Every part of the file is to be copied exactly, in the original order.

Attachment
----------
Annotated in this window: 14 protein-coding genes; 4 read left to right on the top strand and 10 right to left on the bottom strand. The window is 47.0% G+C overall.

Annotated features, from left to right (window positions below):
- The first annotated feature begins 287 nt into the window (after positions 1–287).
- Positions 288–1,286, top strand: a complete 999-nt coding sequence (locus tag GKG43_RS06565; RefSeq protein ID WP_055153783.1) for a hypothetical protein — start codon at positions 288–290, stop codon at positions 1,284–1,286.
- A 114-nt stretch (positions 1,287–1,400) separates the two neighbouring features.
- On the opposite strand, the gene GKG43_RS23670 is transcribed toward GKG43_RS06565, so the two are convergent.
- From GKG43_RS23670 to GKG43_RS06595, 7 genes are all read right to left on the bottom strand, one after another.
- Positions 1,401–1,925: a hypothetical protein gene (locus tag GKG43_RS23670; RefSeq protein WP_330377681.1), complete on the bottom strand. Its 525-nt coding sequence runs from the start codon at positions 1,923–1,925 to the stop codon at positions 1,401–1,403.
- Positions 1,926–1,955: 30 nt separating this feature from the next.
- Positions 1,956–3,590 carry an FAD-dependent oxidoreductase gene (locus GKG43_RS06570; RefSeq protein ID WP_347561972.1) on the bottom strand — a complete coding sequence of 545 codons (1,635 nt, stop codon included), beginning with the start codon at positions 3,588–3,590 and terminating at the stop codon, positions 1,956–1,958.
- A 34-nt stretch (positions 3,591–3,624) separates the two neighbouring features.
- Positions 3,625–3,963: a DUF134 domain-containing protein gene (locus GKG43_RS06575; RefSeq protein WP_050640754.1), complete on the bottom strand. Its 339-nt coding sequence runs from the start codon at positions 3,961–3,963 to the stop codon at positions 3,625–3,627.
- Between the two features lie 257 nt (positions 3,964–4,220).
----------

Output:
Annotated in this window: 14 protein-coding genes; 4 read left to right on the top strand and 10 right to left on the bottom strand. The window is 47.0% G+C overall.

Annotated features, from left to right (window positions below):
- The first annotated feature begins 287 nt into the window (after positions 1–287).
- Positions 288–1,286, top strand: a complete 999-nt coding sequence (locus tag GKG43_RS06565; RefSeq protein ID WP_055153783.1) for a hypothetical protein — start codon at positions 288–290, stop codon at positions 1,284–1,286.
- A 114-nt stretch (positions 1,287–1,400) separates the two neighbouring features.
- On the opposite strand, the gene GKG43_RS23670 is transcribed toward GKG43_RS06565, so the two are convergent.
- From GKG43_RS23670 to GKG43_RS06595, 7 genes are all read right to left on the bottom strand, one after another.
- Positions 1,401–1,925: a hypothetical protein gene (locus tag GKG43_RS23670; RefSeq protein WP_330377681.1), complete on the bottom strand. Its 525-nt coding sequence runs from the start codon at positions 1,923–1,925 to the stop codon at positions 1,401–1,403.
- Positions 1,926–1,955: 30 nt separating this feature from the next.
- Positions 1,956–3,590 carry an FAD-dependent oxidoreductase gene (locus GKG43_RS06570; RefSeq protein ID WP_347561972.1) on the bottom strand — a complete coding sequence of 545 codons (1,635 nt, stop codon included), beginning with the start codon at positions 3,588–3,590 and terminating at the stop codon, positions 1,956–1,958.
- A 34-nt stretch (positions 3,591–3,624) separates the two neighbouring features.
- Positions 3,625–3,963: a DUF134 domain-containing protein gene (locus GKG43_RS06575; RefSeq protein WP_050640754.1), complete on the bottom strand. Its 339-nt coding sequence runs from the start codon at positions 3,961–3,963 to the stop codon at positions 3,625–3,627.
- Between the two features lie 257 nt (positions 3,964–4,220).